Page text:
• 68°

Journey ends for Greenville grads

Members of Greenville High School's Class of 2011 toss their caps into the air following Wednesday night's graduation ceremony at Tiger Stadium. (Advocate Staff/Andy Brown)

Garrett Hartley remembers the first time most of Greenville High School’s Class of 2011 was together.

“I was sitting on the floor of my Kindergarten and looking around at all the other kids around me,” he said. “Who would have thought that out of a bunch of stinking, drooling five-year-olds would come some of my best friends?”

On Wednesday, that group of “stinking, drooling five-year-olds” marched across the football field at Tiger Stadium as graduates of Greenville High School.

It was a bittersweet moment for Hartley, the class salutatorian, and his classmates.

“All great things must come to an end,” he said. “Today the road veers off into many different directions and all of us must take our own road to our own destination. This is most likely the last day our entire graduating class will be together in full, so I’d like to say congratulations to all of you, and also that the Class of 2011 will not be forgotten.”

Valedictorian Raymond Moody elected not to share his own words of wisdom with his classmates, but instead turned to scripture.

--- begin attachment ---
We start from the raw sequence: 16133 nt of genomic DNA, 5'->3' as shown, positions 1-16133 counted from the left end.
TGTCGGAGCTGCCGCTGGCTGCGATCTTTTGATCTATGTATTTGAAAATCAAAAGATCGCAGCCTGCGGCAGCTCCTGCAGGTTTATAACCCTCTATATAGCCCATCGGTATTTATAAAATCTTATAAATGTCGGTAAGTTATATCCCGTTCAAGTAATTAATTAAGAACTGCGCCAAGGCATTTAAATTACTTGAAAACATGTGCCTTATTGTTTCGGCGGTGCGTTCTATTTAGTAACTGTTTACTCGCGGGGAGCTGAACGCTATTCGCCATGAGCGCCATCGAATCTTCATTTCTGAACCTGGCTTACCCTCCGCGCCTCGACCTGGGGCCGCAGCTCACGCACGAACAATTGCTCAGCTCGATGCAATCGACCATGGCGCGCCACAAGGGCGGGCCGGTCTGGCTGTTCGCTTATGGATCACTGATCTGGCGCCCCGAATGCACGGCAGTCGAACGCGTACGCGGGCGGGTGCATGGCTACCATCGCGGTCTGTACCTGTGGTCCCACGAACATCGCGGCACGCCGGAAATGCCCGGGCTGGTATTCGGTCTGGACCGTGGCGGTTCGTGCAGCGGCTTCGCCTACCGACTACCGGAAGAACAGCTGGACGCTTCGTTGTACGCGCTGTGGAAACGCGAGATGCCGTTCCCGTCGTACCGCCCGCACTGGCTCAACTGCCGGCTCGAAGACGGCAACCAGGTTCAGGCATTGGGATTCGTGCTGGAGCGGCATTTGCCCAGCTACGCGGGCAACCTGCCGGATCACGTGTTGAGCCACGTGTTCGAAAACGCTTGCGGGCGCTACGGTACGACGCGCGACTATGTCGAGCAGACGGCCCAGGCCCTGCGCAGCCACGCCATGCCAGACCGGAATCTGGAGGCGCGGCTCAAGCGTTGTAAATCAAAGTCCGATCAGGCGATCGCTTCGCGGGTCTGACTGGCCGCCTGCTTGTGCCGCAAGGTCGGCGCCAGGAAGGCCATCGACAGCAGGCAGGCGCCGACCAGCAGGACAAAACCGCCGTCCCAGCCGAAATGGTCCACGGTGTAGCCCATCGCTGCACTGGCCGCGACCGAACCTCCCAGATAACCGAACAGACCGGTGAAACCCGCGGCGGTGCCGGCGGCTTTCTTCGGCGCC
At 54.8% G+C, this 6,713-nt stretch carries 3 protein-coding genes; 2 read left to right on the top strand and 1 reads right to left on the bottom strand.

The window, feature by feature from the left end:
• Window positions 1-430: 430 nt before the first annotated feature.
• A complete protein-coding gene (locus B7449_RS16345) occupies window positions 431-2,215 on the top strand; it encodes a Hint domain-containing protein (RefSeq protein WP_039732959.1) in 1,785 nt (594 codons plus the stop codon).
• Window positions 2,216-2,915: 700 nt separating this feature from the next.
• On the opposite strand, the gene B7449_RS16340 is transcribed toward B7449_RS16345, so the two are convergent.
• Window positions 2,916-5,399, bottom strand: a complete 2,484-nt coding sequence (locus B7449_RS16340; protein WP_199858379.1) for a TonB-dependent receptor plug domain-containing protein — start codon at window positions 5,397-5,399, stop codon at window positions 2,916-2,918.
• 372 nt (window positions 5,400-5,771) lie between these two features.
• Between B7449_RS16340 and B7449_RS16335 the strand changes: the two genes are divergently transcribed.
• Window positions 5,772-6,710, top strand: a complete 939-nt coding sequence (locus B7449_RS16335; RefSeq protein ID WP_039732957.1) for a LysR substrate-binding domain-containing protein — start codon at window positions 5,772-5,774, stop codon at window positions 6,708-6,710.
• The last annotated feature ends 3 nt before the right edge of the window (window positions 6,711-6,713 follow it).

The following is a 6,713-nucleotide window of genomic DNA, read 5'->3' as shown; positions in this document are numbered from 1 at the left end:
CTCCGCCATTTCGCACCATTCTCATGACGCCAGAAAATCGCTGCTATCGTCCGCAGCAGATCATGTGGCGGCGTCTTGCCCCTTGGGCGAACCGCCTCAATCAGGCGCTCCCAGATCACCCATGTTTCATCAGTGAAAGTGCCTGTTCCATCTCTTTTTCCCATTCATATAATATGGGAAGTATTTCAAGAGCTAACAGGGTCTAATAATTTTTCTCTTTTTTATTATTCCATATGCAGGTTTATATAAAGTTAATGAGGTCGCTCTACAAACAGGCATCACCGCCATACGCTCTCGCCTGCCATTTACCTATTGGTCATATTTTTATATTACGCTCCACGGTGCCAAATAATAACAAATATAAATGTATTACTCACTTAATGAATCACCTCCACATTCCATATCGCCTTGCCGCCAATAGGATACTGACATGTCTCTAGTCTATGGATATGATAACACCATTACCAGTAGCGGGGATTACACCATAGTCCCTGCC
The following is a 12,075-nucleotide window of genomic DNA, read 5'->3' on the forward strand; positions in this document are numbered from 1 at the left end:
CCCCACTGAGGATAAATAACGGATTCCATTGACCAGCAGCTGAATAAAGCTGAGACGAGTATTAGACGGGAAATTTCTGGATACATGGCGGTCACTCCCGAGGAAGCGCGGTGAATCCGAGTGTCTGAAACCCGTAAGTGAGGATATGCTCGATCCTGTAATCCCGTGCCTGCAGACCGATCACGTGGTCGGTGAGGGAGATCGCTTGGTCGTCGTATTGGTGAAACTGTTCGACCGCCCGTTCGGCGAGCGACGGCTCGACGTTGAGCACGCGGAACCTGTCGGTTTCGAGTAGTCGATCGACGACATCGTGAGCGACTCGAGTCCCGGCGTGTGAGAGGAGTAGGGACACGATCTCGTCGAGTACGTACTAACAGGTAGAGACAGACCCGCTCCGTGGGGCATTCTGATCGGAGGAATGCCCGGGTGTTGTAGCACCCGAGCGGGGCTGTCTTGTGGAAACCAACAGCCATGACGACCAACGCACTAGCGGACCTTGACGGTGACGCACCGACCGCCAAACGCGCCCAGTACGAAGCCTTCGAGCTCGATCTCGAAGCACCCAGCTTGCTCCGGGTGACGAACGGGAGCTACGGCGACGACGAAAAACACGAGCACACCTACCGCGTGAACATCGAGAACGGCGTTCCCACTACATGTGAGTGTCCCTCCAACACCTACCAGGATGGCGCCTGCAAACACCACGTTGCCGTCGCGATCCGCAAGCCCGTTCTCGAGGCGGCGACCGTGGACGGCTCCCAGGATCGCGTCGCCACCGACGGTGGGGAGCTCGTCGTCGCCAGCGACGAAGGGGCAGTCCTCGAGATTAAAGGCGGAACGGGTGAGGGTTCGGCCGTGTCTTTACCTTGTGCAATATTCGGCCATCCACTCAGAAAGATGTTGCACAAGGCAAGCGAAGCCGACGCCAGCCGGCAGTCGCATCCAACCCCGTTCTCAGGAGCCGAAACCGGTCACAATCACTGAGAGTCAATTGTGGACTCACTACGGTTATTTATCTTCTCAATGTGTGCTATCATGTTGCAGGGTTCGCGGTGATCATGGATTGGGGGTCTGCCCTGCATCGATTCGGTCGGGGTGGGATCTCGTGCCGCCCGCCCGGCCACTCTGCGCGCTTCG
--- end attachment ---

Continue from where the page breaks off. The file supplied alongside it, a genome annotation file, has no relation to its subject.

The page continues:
“A commencement speech is a time when I’m supposed to give advice and encouragement to my class,” Moody said. “What advice can I give to people who have lived the same amount of time I have, and have had basically the same experiences I have had? So, instead, I’m going to share a verse from the Bible. Jeremiah 29:11 says, ‘For I know the plans I have for you,’ declares the Lord, ‘plans to prosper you and not to harm you, plans to give you hope and a future.’ I wish you all the best of luck, triumph in the future, and congratulations.”

And with that, the Class of 2011 was awarded its diplomas by principal Brad Cook and assistant principals Ward Thigpen and Cincrystal Poythress.

Moments later, the class tossed their hats in the air in celebration of its journey from “stinking, drooling, five-year-olds” to high school graduates.